England has its own system of fire test ratings. The best rating is Class 0 (zero), which is acceptable instead of the European standard. But Reynobond PE’s French manufacturer had never put this cladding through the relevant tests, the inquiry was told.
There were other ways to meet the regulations, including testing a design in a full-scale mock-up. That didn’t happen at Grenfell Tower. Arconic now says it should have.
Test results are commercially sensitive. So a specialist body, the British Board of Agreement (BBA), assesses them and issues product certificates.
The BBA decided the evidence from the more successful European tests carried out on the Arconic cladding meant it “may be regarded” as having met the British standard.
But the Board was never shown the class E ratings for the cassette version of the cladding and knew nothing about them until a BBC investigation in 2018.
Arconic’s president in France, Claude Schmidt, was forced to admit at the inquiry this would have “misled” anyone reading the certificate, including British architects.
In 2007, Arconic marketing manager Gerard Sonntag attended a talk given by a consultant Fred-Roderich Pohl, who gave a dramatic warning of the risks of Aluminium Composite Material cladding. He said it had the same “fuel power” as a 19,000 litre truck of oil.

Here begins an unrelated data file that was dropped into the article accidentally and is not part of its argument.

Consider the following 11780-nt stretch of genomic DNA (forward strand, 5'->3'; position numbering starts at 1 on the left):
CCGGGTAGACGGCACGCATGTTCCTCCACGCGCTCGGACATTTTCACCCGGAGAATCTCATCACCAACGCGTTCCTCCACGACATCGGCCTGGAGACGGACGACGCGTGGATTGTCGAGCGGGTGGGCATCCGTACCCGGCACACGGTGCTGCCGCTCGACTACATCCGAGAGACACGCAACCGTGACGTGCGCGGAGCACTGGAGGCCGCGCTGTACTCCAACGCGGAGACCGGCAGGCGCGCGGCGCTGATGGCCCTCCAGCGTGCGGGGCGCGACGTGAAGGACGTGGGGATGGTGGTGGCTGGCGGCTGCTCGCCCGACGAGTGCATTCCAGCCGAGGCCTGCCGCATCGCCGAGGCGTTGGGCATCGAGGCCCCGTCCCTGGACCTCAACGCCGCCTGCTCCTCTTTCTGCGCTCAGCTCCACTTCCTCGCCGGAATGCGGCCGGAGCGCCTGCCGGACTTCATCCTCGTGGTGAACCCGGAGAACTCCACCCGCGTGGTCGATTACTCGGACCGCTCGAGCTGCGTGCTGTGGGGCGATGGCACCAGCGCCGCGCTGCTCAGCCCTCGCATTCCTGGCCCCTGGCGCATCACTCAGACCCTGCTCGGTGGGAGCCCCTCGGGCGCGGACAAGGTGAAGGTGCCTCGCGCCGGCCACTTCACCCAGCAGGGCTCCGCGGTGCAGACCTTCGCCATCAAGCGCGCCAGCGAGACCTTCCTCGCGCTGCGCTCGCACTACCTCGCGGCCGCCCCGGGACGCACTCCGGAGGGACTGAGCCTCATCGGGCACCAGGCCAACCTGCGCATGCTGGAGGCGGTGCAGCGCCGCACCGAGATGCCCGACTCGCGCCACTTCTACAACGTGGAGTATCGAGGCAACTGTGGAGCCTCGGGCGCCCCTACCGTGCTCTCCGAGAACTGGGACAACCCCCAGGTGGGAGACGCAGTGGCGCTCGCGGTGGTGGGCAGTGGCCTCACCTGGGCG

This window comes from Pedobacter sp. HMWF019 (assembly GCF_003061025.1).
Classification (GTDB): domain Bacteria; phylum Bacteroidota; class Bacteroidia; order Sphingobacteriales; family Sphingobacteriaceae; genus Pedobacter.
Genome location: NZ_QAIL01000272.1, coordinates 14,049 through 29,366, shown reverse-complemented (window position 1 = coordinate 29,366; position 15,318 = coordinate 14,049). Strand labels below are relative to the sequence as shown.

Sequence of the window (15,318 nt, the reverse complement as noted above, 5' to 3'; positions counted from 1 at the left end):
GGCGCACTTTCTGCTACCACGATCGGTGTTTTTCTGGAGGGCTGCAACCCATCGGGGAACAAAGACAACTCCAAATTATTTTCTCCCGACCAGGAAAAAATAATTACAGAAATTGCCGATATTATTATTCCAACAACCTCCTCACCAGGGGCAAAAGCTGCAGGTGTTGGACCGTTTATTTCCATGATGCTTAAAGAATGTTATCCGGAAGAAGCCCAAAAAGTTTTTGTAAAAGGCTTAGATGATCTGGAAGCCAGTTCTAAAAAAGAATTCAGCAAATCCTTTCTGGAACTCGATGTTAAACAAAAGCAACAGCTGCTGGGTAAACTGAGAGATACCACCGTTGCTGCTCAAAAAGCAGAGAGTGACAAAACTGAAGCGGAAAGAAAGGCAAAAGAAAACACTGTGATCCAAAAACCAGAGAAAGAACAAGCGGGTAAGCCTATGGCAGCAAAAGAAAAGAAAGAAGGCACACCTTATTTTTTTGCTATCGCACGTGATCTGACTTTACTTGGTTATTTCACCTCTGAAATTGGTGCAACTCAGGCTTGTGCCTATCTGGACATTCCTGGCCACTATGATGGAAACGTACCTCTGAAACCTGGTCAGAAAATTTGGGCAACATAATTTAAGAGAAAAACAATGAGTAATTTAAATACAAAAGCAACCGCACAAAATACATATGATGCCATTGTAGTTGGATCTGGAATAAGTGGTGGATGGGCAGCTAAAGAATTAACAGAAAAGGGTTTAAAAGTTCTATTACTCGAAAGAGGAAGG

But he went further. Pohl reportedly asked “what will happen if only one building made out of PE is on fire and kills 60 to 70 persons.”
Exactly the circumstances of the Grenfell fire in 2017.
Mr Sonntag’s account of the presentation has been uncovered by the inquiry, which included it in evidence of what the company knew and when.
In May 2013, the BBC reported on a worrying series of fires in the Middle East, blamed on ACM cladding from several producers.
Arconic noticed. Employees circulated an email they had received from a sales manager working for a competitor, Richard Geater at 3A Composites, who described cladding which had been sold as fire resistant “burning like paper”.
It was a “cheat”, Geater concluded.
Arconic’s UK sales manager, Deborah French, was asked at the inquiry: why not attach a health warning to the product?
“At the time,” she said, the level of risk “wasn’t so obvious”.